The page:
The aim of this paper was to understand the similarities and differences between social enterprise (SE) systems in Korea and Bangladesh in terms of the emergence, background, development, and current status of the SE's policies and support systems in these two countries. This study employs a conceptual qualitative analysis, and the data used in this study were obtained from multiple reliable literature reviews. The data were analyzed based on a text-by-text comparison of social enterprises in the two countries, and the results were revealed through written explanation. In Korea, the SE system emerged as social employment creation plan after the currency crisis in 1997. Later, in 2007, this movement turned into the “Social Enterprise Promotion Act.” Conversely, in Bangladesh, the SE system emerged as a result of NGOs’ activities to “alleviate poverty” and “facilitate job creation” after the War of Independence in 1971 in an informal socioeconomic conditions. There is no explicit legal form of SEs in Bangladesh. This study also suggests the nature and scope of SEs and the barriers to sustainability of SEs in both countries. The study also emphasized the foundations to develop relevant policies as well as clear regulations for the future sustainability of the SEs of these two countries.
Bibliographical noteFunding Information:
Financial support includes assistance with labor expenses, the tax system, and both direct and indirect economic support from the govern‐ ment. The amount of support is between 10 and 50 million won (about 10,000~50,000 $) a year. Labor expense support consists of support for both laborers and professionals. Minimum wage and a proportion of social insurance are provided to workers in SEs for up to five years. Professional workers are also supported with salaries to facilitate the initial management of SEs and to support their sustainability. Support for
Educational support consists of social entrepreneurship projects, social ventures, and academic programs that are aimed at training social entrepreneurs. It is being provided in the form of social entrepreneur development businesses, social ventures, and academy businesses for the purpose of social entrepreneur training. For example, the Social Entrepreneur Academy is a program created to support the sustainable growth of social entrepreneurs who demonstrate vision, innovative ideas, and business management ability (Cho et al., 2014). It is supported by the government and operated by universities and local centers.
The sustainability of SEs is a big issue in Korea because they heavily rely on government funding. After their initial five‐year financial support from the government, SEs struggle with financial management and often shut down. In total, 21.8% of SEs were shut down after government support ended (National Assembly Research Service, 2014). Although quantitative growth has been achieved, SEs have been struggling with sustainability, which is achieved through successful economic and social performance. The success of SEs in terms of quality and quantity can only be achieved through joint and associated endeavors by and between the central and local governments as well as business and civic groups.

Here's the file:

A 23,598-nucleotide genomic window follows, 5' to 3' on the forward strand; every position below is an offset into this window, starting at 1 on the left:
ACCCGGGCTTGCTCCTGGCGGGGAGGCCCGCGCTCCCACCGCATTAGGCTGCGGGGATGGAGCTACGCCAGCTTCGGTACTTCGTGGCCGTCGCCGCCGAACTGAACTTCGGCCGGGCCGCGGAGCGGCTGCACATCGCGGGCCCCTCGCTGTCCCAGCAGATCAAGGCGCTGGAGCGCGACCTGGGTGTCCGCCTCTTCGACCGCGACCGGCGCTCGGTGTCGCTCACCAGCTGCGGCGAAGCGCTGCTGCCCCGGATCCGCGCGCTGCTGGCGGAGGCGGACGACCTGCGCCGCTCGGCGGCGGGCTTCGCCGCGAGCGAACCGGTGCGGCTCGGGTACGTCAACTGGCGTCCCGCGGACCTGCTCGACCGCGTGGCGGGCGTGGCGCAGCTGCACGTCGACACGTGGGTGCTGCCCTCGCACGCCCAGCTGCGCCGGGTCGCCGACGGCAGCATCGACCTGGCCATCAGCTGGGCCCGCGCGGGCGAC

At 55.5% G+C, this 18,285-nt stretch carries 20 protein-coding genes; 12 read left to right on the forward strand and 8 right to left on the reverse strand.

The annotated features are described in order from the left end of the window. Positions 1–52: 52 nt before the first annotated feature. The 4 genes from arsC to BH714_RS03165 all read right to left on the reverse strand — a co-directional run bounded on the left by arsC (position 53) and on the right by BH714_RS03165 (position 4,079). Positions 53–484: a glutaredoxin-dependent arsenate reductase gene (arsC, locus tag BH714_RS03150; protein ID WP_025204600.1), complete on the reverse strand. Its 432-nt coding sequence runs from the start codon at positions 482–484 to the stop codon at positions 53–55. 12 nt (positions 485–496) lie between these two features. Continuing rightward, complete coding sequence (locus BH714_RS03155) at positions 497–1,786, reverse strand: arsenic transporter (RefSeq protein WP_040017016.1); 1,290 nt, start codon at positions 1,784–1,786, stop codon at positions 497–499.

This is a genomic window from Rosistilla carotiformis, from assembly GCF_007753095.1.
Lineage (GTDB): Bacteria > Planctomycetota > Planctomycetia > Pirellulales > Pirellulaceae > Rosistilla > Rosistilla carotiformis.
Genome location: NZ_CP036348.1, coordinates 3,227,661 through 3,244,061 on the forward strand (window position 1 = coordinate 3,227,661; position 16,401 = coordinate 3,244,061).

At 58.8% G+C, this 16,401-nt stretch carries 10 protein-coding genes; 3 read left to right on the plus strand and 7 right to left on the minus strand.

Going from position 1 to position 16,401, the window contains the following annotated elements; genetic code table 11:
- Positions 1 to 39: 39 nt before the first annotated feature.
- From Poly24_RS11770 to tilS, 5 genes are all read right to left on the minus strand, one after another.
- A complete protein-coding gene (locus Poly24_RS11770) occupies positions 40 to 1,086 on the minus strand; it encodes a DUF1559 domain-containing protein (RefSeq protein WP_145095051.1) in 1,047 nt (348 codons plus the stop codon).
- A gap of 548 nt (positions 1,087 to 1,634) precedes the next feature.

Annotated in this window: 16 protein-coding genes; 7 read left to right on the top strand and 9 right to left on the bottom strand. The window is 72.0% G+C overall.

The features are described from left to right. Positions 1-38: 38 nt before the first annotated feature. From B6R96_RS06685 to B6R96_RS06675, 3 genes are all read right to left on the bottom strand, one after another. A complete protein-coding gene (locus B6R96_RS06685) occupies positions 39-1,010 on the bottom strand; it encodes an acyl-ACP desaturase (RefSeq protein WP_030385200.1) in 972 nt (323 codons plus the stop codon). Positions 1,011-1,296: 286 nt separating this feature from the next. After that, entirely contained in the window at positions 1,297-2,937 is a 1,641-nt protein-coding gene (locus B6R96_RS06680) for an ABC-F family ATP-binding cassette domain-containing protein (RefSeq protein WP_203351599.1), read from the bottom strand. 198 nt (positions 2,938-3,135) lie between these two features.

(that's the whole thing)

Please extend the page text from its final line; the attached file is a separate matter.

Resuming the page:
surveyed 149 SEs in Bangladesh and found that they are relatively young—having operated for an average of six years—and that their found‐ ers were also young—being under 35 years old, on average. A fifth of Bangladeshi SEs was led by women—significantly higher than in main‐ stream business (5%). Women in SEs made up 41% of the full‐time equivalent workforce, more than double the rate in the general workforce. Bangladeshi SEs had an average of 22 full‐time equivalent staff and an average turnover of around £21,000 (Bangladeshi taka (BDT): 2,134,475). Most Bangladeshi SEs expected their ventures to grow and have wide‐ranging growth plans, particularly expanding into new geographic areas (76%), developing new products and services (61%), by attracting new customers and clients (82%) through investment in their teams (85%), and by attracting capital for expansion (74%). The highest proportion of SEs are in education sector (32%) and are mostly male‐led oriented (39%). These SEs seek to promote education and literacy as key objectives, even if they operate across other sectors and are followed by ser‐ vices (26%). Their business model is mainly supported by corporate social responsibility funding, crowd funding, and donations from different NGOs. Many SEs focus on employment creation as a key objective of their operations. Lack of technical skills (36%) was seen to be the biggest barrier to growth, followed by lack of access to debt finance (35%), lack of awareness regarding SE (30%), lack of cash flow (28%) constraints, difficulties in obtaining grant and funding (26%), and lack of access to support and advisory services (24%). Lack of understanding of SEs was seen as a significant barrier to growth, with a quarter of SEs feeling the constraint. Donations and grants were the most common sources of
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- legal framework
- social enterprise